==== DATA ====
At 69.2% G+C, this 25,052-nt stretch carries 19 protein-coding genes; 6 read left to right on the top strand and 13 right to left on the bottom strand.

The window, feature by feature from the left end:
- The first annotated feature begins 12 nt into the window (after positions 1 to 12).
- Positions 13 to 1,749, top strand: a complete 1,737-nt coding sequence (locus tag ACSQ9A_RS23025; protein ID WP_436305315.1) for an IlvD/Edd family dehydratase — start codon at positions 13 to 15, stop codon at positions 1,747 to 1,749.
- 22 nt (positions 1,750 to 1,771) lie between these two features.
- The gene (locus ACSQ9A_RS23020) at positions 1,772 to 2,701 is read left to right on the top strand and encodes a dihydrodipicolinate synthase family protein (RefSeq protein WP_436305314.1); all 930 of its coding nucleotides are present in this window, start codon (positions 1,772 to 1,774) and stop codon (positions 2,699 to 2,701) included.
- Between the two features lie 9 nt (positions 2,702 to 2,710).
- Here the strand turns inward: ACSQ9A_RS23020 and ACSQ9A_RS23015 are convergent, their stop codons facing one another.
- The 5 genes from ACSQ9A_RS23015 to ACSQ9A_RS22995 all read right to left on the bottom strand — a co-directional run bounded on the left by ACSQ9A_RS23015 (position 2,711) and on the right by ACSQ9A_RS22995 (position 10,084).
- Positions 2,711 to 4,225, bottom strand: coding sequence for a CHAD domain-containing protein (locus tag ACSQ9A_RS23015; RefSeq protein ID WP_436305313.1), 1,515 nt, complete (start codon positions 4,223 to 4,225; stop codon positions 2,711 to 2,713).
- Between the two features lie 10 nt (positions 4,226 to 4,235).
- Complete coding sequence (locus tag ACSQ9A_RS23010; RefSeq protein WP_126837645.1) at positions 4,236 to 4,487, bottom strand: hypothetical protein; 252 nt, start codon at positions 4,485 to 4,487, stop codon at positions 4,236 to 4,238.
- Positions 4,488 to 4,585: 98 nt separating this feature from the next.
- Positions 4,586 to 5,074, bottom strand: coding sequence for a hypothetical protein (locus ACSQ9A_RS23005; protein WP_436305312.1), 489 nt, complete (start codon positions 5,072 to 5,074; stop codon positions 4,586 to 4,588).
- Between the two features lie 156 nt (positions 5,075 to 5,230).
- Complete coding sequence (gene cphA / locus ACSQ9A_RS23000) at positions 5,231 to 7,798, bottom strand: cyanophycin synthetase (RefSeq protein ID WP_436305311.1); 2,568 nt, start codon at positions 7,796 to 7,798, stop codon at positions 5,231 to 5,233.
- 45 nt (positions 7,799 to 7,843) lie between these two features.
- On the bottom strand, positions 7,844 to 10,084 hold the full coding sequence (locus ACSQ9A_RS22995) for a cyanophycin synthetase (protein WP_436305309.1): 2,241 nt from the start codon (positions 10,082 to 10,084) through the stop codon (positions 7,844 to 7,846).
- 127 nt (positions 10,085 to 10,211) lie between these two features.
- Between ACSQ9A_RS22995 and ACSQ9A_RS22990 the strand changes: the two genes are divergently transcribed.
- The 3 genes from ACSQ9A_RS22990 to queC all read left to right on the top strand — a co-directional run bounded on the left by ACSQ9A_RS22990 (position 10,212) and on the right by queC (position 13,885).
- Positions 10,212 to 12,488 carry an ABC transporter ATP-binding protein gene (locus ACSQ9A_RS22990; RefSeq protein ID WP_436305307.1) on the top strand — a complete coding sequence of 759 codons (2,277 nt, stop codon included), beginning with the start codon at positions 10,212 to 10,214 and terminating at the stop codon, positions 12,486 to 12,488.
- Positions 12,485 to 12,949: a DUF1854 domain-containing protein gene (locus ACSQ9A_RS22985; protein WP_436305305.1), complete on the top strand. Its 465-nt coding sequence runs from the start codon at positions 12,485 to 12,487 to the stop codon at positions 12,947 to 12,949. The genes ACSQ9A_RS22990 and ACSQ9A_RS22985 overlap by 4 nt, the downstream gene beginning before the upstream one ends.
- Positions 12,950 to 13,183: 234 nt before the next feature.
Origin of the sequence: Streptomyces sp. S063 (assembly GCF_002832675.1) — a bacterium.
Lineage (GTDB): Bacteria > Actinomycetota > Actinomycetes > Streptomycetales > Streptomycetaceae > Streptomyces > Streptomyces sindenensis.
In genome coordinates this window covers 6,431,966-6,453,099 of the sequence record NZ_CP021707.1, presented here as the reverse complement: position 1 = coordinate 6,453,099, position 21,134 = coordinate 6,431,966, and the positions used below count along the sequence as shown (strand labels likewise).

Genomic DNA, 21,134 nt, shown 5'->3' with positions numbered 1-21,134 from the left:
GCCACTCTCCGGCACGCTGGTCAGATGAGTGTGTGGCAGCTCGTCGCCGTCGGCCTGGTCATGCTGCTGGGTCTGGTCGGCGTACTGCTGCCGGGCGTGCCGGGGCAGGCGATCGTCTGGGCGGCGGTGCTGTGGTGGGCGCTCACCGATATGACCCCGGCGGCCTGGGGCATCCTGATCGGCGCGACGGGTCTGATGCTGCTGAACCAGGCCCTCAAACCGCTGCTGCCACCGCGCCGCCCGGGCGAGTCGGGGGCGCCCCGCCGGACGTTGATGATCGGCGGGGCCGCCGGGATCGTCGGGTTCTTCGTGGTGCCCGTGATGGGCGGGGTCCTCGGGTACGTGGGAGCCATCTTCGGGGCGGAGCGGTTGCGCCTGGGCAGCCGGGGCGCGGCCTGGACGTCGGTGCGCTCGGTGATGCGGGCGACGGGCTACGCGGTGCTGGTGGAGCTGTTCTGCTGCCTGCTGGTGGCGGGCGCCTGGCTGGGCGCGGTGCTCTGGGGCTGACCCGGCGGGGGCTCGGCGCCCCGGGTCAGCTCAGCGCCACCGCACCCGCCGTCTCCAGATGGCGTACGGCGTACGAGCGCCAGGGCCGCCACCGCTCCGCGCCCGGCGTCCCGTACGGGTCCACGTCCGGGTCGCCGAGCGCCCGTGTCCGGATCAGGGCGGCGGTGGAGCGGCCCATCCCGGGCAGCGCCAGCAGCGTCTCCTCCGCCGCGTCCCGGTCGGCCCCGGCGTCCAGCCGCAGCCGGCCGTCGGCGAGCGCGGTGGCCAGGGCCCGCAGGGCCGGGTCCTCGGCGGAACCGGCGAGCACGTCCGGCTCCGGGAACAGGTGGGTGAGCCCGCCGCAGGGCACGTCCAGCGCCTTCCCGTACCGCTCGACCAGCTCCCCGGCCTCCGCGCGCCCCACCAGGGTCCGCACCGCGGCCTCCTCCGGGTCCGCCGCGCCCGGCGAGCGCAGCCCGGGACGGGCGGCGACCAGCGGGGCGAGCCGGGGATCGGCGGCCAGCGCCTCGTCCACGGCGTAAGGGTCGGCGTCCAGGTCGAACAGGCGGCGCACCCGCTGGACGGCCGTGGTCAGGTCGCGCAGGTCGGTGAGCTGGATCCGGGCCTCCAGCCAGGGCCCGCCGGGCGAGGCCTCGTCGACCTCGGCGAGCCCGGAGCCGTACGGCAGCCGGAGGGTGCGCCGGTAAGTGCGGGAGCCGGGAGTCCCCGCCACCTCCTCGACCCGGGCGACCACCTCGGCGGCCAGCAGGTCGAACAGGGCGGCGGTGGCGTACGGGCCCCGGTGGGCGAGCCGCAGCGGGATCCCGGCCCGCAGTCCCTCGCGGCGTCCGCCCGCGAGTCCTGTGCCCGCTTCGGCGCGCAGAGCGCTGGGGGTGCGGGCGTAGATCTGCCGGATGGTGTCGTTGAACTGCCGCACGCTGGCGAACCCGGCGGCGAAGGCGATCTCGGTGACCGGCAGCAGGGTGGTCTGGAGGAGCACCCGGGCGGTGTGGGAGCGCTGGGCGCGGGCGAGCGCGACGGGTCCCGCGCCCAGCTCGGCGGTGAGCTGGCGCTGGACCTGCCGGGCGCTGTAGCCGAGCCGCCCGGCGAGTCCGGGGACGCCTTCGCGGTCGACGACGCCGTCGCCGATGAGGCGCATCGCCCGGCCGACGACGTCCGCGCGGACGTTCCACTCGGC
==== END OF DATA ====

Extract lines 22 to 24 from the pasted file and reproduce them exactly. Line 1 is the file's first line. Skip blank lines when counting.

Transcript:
- Positions 10,212 to 12,488 carry an ABC transporter ATP-binding protein gene (locus ACSQ9A_RS22990; RefSeq protein ID WP_436305307.1) on the top strand — a complete coding sequence of 759 codons (2,277 nt, stop codon included), beginning with the start codon at positions 10,212 to 10,214 and terminating at the stop codon, positions 12,486 to 12,488.
- Positions 12,485 to 12,949: a DUF1854 domain-containing protein gene (locus ACSQ9A_RS22985; protein WP_436305305.1), complete on the top strand. Its 465-nt coding sequence runs from the start codon at positions 12,485 to 12,487 to the stop codon at positions 12,947 to 12,949. The genes ACSQ9A_RS22990 and ACSQ9A_RS22985 overlap by 4 nt, the downstream gene beginning before the upstream one ends.
- Positions 12,950 to 13,183: 234 nt before the next feature.